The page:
If I use the red dot in the upper left of the last window of a program, why doesn't it shut the program down?
Except for rare programs that run without windows, what's the point of keeping programs running after all their windows are shut?
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Great question. This was one of my first confusions about the Finder when switching to Mac. Here's what I think:
On other operating systems, the program menu is contained in the active application window. As such, each window is in essence a full instance of the program. (There's not as much integration with Windows Explorer, as there is with Finder on Mac OS. It' a tiny difference, but it really alters user experience.(My proof is the fact that you're asking this question.)
By contrast, on Mac OS X, the menu bar in the Finder is where all Apps' menus go. All running programs are tied to the Finder in a different way than on other operating systems. On Mac, a program may have auxiliary windows and such. In other operating systems, you generally have similar "panels" in their own window.
Also, remember that the yellow and green buttons only effect the window that they're in, so it seems odd to group a control that effects the entire app with two that only effect one window. Therefore, the "red dot" only affects the active window.
One notable exception is the Mac App Store. In that case, you are one hundred percent correct. Clicking the red dot closes the entire app. Notice how the App Store has no auxiliary menus or panes? Closing that Window does indeed mean you're exiting the app.
Actually it is an optional method in Cocoa that a programmer has the choice of implementing or not, a method aptly named applicationWillTerminateAfterLastWindowIsClosed:. Therefore it does not depend on the OS (things are different in Lion though, not sure by how much). And it could be a required thing by Apple for apps sold through the AppStore, although I didn't have the chance to experience it myself.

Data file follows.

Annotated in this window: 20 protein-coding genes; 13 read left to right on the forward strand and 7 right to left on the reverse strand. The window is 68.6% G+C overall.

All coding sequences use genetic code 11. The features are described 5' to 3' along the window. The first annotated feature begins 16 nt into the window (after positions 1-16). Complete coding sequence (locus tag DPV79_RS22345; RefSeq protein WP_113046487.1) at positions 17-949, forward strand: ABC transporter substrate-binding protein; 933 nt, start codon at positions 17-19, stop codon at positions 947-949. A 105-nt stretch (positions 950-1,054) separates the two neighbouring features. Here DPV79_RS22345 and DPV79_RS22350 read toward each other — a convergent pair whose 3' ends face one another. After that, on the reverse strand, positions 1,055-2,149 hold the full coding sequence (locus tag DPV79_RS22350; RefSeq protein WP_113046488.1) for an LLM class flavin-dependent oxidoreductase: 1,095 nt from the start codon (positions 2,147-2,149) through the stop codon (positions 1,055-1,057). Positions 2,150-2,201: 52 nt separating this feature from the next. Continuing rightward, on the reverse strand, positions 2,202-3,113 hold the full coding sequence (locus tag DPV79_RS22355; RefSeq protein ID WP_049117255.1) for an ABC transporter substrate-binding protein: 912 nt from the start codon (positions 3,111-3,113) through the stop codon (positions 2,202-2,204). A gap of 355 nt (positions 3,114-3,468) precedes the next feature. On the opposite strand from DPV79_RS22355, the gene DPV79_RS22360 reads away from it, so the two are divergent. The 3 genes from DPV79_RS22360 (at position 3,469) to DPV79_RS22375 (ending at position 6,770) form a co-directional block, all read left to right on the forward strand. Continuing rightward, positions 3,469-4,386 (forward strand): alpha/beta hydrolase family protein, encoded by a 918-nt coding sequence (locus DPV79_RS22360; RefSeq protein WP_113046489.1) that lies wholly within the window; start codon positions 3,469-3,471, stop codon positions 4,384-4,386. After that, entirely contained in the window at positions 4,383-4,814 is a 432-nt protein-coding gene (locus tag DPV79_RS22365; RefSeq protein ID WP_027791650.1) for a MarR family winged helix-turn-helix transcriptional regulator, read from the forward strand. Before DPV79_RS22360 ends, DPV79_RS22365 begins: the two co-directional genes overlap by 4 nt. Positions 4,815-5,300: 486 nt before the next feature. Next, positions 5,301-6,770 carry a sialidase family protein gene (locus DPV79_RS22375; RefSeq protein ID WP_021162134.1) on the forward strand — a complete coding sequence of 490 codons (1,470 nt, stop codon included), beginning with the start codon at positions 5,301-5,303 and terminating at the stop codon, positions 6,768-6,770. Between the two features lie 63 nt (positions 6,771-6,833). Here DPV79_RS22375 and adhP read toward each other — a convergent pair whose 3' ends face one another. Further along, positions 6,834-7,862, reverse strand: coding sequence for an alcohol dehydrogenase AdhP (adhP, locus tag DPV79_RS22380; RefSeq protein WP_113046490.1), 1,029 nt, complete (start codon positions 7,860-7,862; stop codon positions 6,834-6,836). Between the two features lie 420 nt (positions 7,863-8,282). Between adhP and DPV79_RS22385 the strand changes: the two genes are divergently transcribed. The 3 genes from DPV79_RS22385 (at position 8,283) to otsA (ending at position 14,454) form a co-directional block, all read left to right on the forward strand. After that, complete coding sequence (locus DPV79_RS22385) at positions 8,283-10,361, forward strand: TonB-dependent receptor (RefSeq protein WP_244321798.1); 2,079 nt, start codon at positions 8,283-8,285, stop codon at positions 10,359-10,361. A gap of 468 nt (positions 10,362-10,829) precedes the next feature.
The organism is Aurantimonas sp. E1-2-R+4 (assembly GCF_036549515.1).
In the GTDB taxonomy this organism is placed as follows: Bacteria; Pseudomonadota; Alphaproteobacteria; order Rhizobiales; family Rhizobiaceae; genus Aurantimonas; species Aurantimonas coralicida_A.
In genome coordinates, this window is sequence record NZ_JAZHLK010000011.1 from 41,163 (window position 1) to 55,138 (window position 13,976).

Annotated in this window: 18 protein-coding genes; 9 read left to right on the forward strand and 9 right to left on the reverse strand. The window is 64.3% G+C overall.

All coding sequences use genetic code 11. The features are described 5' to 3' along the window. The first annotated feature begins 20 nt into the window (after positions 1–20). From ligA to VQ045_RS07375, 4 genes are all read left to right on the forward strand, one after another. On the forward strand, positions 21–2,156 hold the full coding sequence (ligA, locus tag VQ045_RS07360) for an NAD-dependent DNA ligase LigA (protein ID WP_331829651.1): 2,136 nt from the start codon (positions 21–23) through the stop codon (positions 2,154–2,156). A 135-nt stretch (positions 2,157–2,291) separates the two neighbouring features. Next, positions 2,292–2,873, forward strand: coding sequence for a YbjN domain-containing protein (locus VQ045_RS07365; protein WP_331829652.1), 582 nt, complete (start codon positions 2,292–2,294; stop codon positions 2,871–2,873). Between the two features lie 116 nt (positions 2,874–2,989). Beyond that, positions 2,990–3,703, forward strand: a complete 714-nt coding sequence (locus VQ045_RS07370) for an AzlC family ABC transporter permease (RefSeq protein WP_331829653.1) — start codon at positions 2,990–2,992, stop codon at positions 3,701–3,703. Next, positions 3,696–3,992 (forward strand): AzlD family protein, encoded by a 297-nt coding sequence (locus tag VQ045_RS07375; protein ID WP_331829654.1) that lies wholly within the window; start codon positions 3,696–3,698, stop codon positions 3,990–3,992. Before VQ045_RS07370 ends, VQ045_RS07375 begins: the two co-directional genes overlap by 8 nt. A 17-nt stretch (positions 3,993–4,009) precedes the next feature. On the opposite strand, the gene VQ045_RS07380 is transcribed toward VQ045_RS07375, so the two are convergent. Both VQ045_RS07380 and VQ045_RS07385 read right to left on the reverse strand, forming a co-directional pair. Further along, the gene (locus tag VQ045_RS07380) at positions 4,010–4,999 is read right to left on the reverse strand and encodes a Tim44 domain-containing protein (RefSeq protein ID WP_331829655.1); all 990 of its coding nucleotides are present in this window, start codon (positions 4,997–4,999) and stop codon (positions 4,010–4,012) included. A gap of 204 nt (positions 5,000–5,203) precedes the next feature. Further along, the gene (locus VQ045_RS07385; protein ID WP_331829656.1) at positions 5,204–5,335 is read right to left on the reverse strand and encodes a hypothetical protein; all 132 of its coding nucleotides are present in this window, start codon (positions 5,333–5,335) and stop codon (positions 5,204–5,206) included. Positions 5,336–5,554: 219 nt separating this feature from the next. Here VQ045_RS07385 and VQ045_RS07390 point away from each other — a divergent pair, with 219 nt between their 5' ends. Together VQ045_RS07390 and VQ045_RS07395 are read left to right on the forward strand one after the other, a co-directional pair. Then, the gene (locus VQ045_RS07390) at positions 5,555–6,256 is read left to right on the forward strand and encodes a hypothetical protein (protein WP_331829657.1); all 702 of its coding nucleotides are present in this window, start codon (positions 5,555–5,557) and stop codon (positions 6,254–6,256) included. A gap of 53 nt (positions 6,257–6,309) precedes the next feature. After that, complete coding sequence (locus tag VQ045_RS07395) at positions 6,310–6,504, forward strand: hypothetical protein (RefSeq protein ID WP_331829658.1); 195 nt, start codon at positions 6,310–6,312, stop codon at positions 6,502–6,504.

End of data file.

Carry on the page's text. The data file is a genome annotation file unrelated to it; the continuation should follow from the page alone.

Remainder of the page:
Sadly it is not something that can be added afterward, and I agree for the sake of the user it would make sense to have this behavior standard across all apps except the one that are documents-based...
Rule of thumb: If I can do something in an app without a window, it keeps running. So, I can make a new document in Word, I can open a new link in Safari etc., I can play music in iTunes... If I can't: it quits. So, iPhoto, SystemPreferences, iMovie all quit when you close the last window.
Characterized another way: why would you assume that just because I've finished this letter to GrandMa, and I close that window, that I am also finished with all my correspondence?
The above says it all, but in shorter form document based applications (pages, textedit, etc) may have multiple windows for 1 application, 1 for each document you have open. When you close a window, you close the document, not the app. If it's the last window, it can occasionally close the app also, but this isn't common. Also, if it's not a document based app, like the App Store etc, then the window effectively IS the app, hence closing it shuts it down.